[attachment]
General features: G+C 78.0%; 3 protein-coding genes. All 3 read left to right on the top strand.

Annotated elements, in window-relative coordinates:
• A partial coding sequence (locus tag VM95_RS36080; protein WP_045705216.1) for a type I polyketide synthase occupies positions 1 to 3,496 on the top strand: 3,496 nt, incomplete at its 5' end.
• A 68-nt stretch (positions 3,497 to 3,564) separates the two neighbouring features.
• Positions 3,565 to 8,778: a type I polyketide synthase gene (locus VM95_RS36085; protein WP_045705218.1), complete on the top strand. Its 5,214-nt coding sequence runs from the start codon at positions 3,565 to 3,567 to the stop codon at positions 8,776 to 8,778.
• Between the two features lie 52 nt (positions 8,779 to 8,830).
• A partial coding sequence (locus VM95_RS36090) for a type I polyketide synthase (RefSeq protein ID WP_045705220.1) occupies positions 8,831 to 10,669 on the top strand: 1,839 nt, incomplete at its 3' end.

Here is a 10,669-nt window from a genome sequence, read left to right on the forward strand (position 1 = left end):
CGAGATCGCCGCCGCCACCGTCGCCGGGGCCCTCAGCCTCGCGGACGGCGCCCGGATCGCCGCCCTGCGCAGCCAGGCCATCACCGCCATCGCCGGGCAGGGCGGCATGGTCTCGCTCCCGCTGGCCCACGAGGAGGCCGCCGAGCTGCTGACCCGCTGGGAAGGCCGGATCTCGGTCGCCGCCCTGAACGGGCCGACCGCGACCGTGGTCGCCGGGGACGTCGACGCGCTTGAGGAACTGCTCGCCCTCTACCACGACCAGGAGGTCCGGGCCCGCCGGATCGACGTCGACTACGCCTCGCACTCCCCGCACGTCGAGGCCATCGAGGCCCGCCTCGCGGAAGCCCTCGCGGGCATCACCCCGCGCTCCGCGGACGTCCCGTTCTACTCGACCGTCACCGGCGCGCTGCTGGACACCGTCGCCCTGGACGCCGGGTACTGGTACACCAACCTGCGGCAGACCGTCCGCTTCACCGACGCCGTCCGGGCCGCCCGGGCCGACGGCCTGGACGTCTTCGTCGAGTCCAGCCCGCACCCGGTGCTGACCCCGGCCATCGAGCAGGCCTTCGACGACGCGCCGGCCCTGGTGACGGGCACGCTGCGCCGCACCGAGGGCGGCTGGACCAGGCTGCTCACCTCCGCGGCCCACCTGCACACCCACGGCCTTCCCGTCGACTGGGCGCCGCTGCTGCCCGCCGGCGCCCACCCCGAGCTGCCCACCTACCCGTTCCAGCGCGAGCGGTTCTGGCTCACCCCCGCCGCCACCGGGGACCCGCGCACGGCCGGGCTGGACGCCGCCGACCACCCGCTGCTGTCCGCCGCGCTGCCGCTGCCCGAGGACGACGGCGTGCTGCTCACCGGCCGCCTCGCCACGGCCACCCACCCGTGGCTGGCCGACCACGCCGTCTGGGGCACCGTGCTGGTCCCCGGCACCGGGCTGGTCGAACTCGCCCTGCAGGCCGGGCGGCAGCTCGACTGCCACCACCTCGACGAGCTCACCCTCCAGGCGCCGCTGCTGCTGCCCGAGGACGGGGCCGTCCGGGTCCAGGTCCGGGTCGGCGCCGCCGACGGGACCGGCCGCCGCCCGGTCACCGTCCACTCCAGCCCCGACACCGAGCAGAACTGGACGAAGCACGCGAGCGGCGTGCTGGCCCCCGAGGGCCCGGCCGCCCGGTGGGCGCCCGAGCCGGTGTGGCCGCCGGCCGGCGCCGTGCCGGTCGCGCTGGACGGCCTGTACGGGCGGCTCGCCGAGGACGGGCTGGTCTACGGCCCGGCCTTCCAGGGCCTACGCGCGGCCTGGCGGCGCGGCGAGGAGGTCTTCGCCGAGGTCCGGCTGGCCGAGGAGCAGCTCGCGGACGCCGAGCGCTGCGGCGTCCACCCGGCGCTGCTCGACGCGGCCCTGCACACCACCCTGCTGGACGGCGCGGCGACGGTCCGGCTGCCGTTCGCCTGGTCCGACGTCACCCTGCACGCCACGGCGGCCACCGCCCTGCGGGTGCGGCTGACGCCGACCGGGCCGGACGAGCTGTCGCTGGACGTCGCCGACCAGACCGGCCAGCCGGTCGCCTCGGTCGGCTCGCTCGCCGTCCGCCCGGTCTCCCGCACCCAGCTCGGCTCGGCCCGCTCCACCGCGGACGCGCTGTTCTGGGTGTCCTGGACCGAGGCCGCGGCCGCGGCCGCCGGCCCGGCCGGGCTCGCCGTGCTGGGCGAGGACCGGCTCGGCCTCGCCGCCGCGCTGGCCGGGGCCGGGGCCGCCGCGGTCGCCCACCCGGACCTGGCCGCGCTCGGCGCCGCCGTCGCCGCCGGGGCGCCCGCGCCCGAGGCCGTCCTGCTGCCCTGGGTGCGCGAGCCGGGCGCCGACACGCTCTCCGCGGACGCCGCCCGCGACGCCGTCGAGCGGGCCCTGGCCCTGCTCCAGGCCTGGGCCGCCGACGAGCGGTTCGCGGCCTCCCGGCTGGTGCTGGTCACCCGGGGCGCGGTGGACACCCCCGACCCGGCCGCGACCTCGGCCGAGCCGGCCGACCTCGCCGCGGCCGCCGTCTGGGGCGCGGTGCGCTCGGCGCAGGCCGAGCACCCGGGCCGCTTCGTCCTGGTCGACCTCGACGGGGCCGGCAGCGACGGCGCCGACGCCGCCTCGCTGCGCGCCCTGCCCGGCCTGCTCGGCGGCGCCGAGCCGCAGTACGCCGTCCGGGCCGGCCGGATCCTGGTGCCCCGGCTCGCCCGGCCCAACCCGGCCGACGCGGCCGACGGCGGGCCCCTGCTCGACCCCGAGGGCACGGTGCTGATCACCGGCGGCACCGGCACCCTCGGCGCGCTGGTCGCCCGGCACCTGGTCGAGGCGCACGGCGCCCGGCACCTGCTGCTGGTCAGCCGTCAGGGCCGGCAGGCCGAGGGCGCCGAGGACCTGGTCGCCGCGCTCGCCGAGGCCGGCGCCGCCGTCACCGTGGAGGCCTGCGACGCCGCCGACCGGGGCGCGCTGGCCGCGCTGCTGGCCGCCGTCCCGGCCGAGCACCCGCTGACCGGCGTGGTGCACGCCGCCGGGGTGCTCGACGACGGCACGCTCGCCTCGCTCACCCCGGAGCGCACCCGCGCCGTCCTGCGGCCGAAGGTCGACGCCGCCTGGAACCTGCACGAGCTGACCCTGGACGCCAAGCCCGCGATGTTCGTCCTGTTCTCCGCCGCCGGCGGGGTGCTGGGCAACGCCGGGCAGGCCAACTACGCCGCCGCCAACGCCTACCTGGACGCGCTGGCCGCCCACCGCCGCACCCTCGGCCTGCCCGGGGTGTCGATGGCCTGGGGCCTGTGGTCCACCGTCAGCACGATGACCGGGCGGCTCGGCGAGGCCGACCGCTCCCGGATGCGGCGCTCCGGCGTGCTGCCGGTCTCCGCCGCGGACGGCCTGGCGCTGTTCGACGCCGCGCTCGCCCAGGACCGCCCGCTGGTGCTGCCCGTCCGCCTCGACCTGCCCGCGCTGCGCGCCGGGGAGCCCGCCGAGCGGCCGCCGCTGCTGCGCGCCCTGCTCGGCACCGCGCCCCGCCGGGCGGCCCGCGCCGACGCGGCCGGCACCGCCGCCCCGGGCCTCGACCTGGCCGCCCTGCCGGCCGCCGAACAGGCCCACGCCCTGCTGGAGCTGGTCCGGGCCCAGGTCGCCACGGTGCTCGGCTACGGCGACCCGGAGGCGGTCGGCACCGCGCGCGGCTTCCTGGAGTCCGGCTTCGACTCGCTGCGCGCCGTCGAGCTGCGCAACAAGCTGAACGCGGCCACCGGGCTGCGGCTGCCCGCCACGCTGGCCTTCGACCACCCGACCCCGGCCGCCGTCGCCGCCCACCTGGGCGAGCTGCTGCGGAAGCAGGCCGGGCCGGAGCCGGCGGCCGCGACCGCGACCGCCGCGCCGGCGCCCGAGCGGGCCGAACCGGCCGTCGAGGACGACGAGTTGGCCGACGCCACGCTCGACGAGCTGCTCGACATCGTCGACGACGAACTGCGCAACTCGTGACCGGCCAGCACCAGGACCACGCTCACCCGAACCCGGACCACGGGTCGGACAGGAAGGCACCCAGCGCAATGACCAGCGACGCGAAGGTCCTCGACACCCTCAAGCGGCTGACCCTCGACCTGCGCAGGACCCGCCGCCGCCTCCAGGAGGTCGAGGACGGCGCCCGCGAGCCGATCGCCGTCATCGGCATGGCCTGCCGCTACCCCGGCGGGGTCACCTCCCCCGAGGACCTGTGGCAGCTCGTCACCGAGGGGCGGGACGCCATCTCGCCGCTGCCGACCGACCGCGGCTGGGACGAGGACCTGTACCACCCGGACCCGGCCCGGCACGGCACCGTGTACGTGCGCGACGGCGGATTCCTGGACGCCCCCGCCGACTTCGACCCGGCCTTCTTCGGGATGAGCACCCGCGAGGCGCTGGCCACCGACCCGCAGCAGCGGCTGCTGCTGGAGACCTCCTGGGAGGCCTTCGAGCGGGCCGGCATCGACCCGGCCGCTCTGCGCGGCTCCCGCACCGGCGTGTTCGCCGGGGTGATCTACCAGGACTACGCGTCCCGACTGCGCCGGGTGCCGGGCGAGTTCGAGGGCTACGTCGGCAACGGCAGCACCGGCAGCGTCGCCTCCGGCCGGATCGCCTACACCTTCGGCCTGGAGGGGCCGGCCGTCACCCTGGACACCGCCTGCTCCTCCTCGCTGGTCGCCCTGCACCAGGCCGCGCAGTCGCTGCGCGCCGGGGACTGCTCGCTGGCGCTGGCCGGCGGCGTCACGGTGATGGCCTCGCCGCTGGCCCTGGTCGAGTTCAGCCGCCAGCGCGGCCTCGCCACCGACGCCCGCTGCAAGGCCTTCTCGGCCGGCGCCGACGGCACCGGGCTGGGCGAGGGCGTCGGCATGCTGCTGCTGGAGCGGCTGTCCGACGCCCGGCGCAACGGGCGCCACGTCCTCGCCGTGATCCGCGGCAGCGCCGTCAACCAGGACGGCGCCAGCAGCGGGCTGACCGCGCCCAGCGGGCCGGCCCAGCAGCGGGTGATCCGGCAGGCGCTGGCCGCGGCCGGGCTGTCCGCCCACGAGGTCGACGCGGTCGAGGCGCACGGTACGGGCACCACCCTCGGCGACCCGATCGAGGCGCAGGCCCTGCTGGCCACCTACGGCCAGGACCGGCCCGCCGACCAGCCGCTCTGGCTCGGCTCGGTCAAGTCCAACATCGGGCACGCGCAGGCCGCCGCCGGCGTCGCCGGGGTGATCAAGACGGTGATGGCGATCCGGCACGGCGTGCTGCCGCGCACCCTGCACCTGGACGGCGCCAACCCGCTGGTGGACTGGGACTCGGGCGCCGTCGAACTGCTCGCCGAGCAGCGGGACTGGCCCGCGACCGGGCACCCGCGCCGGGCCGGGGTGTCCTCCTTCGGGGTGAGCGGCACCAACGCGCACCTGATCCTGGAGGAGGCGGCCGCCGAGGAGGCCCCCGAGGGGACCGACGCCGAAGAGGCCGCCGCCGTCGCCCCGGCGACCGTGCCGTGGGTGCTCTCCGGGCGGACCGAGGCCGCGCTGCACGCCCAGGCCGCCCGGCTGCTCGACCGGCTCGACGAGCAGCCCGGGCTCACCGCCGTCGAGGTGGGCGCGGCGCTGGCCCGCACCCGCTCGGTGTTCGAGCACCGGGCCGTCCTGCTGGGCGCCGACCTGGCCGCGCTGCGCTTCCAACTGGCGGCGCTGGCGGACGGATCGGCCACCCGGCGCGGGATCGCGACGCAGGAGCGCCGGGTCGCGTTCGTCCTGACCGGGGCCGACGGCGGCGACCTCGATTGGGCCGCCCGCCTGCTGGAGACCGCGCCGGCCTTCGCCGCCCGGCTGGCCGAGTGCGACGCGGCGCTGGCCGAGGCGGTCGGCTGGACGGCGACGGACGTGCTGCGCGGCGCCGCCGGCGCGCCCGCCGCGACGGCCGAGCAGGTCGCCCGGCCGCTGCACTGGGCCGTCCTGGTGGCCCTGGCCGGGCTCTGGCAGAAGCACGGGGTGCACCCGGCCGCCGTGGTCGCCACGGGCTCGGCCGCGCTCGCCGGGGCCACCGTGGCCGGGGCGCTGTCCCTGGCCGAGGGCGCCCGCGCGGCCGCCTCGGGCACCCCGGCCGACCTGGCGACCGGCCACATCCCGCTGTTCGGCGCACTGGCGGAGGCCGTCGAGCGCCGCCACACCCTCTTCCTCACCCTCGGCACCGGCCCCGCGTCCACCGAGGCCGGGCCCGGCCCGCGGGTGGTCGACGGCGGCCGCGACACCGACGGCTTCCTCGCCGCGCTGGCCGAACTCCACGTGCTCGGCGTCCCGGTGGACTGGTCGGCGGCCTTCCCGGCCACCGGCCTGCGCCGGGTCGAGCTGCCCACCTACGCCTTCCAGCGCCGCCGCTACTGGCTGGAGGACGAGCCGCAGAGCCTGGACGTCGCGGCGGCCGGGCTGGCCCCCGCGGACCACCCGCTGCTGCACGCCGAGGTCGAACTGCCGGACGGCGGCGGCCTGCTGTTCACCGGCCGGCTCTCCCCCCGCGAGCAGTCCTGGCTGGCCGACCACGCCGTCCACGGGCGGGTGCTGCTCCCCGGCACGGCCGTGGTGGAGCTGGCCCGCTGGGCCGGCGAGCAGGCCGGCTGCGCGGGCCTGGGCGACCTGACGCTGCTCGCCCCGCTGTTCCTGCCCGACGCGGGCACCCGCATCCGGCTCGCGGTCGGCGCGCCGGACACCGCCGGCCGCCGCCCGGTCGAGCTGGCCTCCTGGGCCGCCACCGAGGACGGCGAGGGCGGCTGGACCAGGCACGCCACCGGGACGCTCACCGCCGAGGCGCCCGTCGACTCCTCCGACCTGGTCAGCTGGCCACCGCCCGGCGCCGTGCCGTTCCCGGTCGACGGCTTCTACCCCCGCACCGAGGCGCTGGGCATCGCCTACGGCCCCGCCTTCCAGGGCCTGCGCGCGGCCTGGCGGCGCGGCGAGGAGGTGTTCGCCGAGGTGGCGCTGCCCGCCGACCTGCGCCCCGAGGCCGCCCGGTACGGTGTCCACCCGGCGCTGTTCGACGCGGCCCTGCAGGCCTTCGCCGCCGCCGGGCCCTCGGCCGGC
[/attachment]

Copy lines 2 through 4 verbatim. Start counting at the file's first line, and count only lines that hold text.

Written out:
Annotated elements, in window-relative coordinates:
• A partial coding sequence (locus tag VM95_RS36080; protein WP_045705216.1) for a type I polyketide synthase occupies positions 1 to 3,496 on the top strand: 3,496 nt, incomplete at its 5' end.
• A 68-nt stretch (positions 3,497 to 3,564) separates the two neighbouring features.